Napoleon viewing noseless Sphinx, by Jean-Leon Gerome, 1867.
Despite numerous theories, the fate of the Sphinx’s nose remains a mystery. In a brief article on HeritageKey.com, author Prad Patel compiles some evidence in the form of period drawings and offers some speculation. While centuries of erosion usually is identified as the culprit, his article states:
In a previous Heritage Key article, “Riddle of the Sphinx,” Robert Cook wrote about the legend that Napoleon's troops used the Sphinx's nose as target practice during the French invasion of Egypt in 1798. But did they really have such a disregard for thousands of years of history that they purposefully destroyed the nose of the Great Sphinx?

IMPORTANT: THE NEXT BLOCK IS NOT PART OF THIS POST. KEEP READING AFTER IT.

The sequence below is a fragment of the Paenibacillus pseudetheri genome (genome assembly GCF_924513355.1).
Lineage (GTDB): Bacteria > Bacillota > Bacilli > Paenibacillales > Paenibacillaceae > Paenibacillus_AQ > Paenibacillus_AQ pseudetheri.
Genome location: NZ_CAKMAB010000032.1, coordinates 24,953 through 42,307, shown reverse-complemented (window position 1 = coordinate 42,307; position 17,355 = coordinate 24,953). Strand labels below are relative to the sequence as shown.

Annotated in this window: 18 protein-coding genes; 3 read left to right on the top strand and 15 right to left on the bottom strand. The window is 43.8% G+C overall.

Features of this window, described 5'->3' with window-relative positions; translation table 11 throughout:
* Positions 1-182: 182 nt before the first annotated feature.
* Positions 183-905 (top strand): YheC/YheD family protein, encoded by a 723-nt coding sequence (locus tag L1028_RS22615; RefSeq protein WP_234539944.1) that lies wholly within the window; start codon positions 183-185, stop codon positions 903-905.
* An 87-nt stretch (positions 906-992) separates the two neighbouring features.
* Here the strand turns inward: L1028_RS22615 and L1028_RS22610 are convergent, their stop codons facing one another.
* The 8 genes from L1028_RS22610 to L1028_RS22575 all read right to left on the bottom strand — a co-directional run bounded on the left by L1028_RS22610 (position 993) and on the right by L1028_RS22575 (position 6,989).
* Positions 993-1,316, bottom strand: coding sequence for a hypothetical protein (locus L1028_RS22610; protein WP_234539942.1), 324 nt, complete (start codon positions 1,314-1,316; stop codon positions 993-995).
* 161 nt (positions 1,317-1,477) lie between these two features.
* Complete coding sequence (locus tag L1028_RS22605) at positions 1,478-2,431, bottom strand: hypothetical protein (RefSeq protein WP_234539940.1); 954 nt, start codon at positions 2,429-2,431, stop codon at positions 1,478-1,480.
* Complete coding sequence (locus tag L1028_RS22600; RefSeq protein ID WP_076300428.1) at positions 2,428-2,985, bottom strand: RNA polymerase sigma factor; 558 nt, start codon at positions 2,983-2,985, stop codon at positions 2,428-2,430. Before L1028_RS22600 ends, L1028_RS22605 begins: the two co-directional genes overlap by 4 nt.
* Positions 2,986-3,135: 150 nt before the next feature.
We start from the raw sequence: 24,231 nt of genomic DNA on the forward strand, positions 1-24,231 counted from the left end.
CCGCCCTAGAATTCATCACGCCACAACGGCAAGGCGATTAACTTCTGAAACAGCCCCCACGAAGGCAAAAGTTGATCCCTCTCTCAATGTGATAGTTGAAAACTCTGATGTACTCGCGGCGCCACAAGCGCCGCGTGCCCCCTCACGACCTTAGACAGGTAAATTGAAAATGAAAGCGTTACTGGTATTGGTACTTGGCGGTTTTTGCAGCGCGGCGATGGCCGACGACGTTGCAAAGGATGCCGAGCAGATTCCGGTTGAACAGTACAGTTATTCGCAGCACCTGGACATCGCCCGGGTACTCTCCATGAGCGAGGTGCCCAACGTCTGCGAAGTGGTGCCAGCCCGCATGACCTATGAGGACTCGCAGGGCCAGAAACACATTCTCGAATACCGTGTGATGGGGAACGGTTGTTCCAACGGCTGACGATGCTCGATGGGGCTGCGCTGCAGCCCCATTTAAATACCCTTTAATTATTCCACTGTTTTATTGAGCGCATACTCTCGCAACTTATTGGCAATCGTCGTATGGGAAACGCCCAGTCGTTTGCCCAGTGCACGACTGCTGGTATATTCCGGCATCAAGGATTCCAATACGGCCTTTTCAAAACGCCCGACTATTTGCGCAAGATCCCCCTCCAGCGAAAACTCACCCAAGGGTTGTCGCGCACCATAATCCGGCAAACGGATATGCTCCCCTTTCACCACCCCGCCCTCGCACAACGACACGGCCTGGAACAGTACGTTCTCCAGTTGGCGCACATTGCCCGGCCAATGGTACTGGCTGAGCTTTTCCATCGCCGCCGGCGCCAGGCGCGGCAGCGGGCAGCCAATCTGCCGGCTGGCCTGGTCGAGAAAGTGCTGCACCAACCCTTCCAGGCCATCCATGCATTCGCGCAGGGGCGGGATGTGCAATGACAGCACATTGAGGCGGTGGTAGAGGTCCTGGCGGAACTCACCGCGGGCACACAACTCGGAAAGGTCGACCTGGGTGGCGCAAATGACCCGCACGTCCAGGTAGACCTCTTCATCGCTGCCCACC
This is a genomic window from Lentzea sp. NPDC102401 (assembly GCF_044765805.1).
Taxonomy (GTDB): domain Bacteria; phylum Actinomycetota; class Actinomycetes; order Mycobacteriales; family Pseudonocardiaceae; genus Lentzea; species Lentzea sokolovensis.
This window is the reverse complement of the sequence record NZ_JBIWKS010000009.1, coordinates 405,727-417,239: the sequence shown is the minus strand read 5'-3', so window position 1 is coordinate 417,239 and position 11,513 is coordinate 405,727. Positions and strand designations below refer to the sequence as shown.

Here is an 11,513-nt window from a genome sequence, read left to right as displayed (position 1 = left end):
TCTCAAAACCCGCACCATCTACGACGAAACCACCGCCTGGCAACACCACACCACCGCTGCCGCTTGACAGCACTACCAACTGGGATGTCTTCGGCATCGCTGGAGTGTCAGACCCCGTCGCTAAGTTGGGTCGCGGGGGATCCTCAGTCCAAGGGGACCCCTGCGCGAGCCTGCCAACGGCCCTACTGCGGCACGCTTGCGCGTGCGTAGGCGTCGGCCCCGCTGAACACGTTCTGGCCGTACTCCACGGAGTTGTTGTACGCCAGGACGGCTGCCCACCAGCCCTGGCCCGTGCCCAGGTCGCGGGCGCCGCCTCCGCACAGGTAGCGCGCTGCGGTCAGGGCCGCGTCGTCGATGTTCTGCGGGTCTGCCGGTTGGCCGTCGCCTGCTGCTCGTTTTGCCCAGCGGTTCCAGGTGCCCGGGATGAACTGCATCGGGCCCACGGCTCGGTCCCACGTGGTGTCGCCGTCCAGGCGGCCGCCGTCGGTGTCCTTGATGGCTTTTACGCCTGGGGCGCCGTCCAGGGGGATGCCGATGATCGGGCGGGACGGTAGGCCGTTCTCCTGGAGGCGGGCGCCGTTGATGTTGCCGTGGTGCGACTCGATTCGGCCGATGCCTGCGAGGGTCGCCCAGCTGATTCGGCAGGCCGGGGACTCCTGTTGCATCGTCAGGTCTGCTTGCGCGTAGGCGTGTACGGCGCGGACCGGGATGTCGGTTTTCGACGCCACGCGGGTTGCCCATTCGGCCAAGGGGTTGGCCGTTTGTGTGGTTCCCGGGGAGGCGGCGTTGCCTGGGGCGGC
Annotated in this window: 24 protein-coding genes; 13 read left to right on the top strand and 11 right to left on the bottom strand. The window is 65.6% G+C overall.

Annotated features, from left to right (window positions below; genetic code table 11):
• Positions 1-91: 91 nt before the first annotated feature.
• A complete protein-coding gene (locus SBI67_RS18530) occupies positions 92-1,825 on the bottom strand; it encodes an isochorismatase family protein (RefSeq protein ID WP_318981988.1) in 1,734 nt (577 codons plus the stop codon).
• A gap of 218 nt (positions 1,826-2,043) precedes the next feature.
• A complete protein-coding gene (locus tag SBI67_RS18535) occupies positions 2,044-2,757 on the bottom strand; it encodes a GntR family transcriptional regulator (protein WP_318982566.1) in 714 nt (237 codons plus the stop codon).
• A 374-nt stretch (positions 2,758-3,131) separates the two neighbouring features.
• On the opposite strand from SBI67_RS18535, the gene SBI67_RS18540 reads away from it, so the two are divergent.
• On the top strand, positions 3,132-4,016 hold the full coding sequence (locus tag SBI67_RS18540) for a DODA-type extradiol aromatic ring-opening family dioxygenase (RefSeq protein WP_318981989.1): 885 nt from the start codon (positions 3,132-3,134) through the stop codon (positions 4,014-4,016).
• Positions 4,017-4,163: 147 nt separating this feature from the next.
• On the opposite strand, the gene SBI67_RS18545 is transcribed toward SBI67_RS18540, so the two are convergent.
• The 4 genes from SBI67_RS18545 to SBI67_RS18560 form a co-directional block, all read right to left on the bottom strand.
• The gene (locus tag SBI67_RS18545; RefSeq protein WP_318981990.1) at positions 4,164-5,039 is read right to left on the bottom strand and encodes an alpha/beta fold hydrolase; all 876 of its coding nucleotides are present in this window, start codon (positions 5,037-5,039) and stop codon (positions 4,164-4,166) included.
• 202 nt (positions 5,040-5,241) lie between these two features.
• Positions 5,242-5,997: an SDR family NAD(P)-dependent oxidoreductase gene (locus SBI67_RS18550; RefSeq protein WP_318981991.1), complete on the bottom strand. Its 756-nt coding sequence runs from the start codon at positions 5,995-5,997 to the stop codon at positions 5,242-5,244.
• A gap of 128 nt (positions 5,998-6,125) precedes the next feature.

It's a bit of a confusing mystery, mainly because of the poetic license employed by some of those who knew how to draw back in the 18th century. It wasn't so much a case of there being a nose or not, but that the artists felt the Sphinx would be much more attractive and exotic to those viewing the works back in Europe if the monument didn't have a ruined nose.
Check out the article for its links to artwork and more speculation on why the nose is missing.
Click here for the complete article.
Intact nose in 1698 drawing by Cornelis de Brujin.